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11-01-2014, 02:00 PM   #1
srinietrx
Member

Registered: May 2013
Posts: 101

Rep:
Number of bits (field in general) required to store decimal number

I am trying to write program as
if I give any decimal number as input n, it should give output
x = log2n i.e
log n/log2

Quote:
 For example n = 35; x = log 35/log2 = 5.12 rounding off next number gives 6. 6 fields are required.
I can write program in this way.But if n value increases, it may lead to wrong result.

So Is there is any better way or algorithm to implement in program.

Last edited by srinietrx; 11-01-2014 at 02:02 PM.

 11-01-2014, 02:11 PM #2 NevemTeve Senior Member   Registered: Oct 2011 Location: Budapest Distribution: Debian/GNU/Linux, AIX Posts: 4,916 Blog Entries: 1 Rep: Code: `int bits= (int) floor (ln (num) / ln (2));` Edit: it's wrong, see below Last edited by NevemTeve; 11-02-2014 at 01:40 AM.
 11-01-2014, 02:29 PM #3 srinietrx Member   Registered: May 2013 Posts: 101 Original Poster Rep: yes. Thank you for introducing new library function floor().But in my case I need to use ceil() as to round up value. Actually I thought that this formula(log n/log 2) fails after certain number. But I will stick with this.
11-01-2014, 10:57 PM   #4
ntubski
Senior Member

Registered: Nov 2005
Distribution: Debian, Arch
Posts: 3,793

Rep:
Code:
`int bits= (int) floor (ln (num) / ln (2)) + 1;`
No?

Quote:
 Originally Posted by srinietrx Actually I thought that this formula(log n/log 2) fails after certain number. But I will stick with this.
It fails for 0.

 11-02-2014, 01:39 AM #5 NevemTeve Senior Member   Registered: Oct 2011 Location: Budapest Distribution: Debian/GNU/Linux, AIX Posts: 4,916 Blog Entries: 1 Rep: You are right, it is ceil what you need, my bad. Code: `int bits= (int) ceil (ln (num) / ln (2));` Also you can calculate discrete logarithm: Code: `for (ntmp= num, ndigits= 0; ntmp>0; ntmp /= 2) ++ndigits;` Last edited by NevemTeve; 11-02-2014 at 01:54 AM.
11-02-2014, 08:31 AM   #6
ntubski
Senior Member

Registered: Nov 2005
Distribution: Debian, Arch
Posts: 3,793

Rep:
Quote:
 Originally Posted by NevemTeve Code: `int bits= (int) ceil (ln (num) / ln (2));`
I look forward to seeing you encode the number "1" into 0 bits (actually, I suppose you could do it if encoding 0 is not needed).

Quote:
 Also you can calculate discrete logarithm: Code: `for (ntmp= num, ndigits= 0; ntmp>0; ntmp /= 2) ++ndigits;`
This isn't the discrete logarithm (but it is the number bits you'll need).

1 members found this post helpful.
 11-02-2014, 11:35 AM #7 NevemTeve Senior Member   Registered: Oct 2011 Location: Budapest Distribution: Debian/GNU/Linux, AIX Posts: 4,916 Blog Entries: 1 Rep: Thank you for pointing out my faults. Anyways, let's try something to encode positive integers with bitvectors. Well, every positive integer can be written in binary, and the first binary digit is always 'one'. Let's store every bits, except for the first one: Code: ``` 1 - [] 2 - [0] 3 - [1] 4 - [00] 7 - [11] 4 - [00] 8 - [000] 15 - [111]``` PS: Having re-read the Original Post, I've to admit I cannot tell what exactly the question is. Last edited by NevemTeve; 11-02-2014 at 11:37 AM.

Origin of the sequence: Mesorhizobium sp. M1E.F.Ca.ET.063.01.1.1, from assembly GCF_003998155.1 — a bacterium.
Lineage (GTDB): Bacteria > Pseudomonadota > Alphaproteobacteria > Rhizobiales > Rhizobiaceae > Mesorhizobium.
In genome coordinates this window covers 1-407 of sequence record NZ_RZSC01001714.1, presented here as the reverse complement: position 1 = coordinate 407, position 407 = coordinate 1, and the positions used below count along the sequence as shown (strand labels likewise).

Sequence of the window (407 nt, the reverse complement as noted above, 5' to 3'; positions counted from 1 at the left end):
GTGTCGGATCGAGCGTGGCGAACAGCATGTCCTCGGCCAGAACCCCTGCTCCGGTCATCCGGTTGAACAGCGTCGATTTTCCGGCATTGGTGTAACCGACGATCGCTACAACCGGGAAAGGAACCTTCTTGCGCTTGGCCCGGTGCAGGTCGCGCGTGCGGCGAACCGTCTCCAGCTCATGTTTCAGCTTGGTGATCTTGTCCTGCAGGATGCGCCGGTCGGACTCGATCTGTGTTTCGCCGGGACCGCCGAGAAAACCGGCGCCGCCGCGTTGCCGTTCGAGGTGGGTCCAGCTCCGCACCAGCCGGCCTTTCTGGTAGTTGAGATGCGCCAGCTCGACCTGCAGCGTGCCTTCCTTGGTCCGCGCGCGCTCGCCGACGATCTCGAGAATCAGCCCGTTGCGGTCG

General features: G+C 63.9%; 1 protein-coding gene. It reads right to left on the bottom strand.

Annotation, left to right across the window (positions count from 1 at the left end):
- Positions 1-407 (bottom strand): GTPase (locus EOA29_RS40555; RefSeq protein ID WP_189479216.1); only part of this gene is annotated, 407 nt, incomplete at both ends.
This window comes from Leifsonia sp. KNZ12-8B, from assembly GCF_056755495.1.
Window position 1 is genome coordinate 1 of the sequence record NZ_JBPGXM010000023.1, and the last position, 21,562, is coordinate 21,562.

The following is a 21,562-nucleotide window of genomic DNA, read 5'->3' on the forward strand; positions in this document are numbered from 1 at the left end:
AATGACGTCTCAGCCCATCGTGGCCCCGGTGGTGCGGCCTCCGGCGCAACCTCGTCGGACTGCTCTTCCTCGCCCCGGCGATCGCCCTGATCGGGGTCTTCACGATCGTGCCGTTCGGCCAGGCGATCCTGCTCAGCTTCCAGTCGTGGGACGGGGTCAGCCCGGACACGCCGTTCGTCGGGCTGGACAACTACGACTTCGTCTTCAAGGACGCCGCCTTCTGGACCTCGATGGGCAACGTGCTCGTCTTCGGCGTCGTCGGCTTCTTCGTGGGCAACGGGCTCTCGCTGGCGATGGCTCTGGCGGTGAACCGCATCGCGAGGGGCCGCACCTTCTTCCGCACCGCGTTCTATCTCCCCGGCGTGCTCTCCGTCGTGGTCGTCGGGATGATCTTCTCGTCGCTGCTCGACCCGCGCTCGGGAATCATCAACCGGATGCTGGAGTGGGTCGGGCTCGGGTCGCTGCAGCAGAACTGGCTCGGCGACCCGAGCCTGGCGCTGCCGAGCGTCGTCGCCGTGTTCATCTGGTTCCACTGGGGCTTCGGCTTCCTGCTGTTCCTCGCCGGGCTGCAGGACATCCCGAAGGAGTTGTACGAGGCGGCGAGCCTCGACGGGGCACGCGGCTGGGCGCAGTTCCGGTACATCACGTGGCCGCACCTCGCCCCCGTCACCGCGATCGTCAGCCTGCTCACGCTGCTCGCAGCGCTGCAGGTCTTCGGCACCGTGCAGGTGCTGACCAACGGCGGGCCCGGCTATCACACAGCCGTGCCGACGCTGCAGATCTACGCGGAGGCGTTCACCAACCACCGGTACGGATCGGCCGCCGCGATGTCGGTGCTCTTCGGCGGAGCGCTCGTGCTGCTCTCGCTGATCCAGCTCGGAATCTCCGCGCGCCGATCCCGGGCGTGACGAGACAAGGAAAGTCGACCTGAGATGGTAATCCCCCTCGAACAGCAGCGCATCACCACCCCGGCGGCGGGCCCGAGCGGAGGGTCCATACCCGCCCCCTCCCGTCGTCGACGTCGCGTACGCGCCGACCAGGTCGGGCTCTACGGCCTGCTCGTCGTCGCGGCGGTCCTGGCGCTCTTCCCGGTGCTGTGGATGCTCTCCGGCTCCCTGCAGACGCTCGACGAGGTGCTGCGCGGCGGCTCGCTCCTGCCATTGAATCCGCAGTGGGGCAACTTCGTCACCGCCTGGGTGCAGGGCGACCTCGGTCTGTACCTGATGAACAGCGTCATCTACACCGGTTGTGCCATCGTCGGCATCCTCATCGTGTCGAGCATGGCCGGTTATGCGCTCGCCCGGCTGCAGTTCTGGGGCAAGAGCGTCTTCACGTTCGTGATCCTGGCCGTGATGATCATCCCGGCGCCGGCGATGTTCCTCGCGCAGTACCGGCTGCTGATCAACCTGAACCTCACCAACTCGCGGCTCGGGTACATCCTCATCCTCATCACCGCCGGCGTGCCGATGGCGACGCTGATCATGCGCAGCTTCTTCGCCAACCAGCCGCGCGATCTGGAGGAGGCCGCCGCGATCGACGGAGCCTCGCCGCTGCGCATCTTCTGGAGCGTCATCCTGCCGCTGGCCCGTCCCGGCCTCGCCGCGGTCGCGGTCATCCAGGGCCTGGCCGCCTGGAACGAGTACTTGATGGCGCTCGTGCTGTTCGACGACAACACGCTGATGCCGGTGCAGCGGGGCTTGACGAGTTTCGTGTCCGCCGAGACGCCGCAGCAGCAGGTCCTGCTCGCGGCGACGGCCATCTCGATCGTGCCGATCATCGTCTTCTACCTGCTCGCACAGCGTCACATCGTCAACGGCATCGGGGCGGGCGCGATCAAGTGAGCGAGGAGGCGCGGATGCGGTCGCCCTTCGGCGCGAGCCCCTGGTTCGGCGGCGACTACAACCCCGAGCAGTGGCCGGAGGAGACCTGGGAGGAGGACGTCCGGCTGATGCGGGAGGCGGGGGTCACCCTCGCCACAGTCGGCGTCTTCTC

11-04-2014, 07:13 AM #8 sundialsvcs LQ Guru   Registered: Feb 2004 Location: SE Tennessee, USA Distribution: Gentoo, LFS Posts: 10,767 Blog Entries: 4 Rep: A few comments here: (1) There are several well-known floating point number formats. All of them store an exponent and a mantissa. The actual number of "digits" represented internally is reflected in the mantissa, which is then raised to the power of the exponent. Probably the most-common format is the Extended floating-point type of the now-ubiquitous Intel® microprocessors. (2) Each time you see a floating-point number, it has been converted to a printable (decimal) representation ... which, as it happens, is not exactly equal to its float-binary (internal) representation. Thus, "5.12" might be displayed as "5.1" or "5." and in any case it probably is not exactly-equal to "5.1200000...". (3) Determination of "how many digits of the answer are significant" is really a basic engineering question, and would be even if you were using a slide-rule. Functions such as ln() are, after a certain point, just estimations. There's a certain, predictable amount of numeric error, and the subsequent series of operations that you perform will increase (never "decrease") that accumulated error. (4) "Truly-decimal" floating point packages do exist ... which represent the numbers in question as individual digits and perform math exactly the way that you'd do it by hand. But these are typically used for accounting, not engineering applications, and I would not expect any of them to include transcendantal functions.

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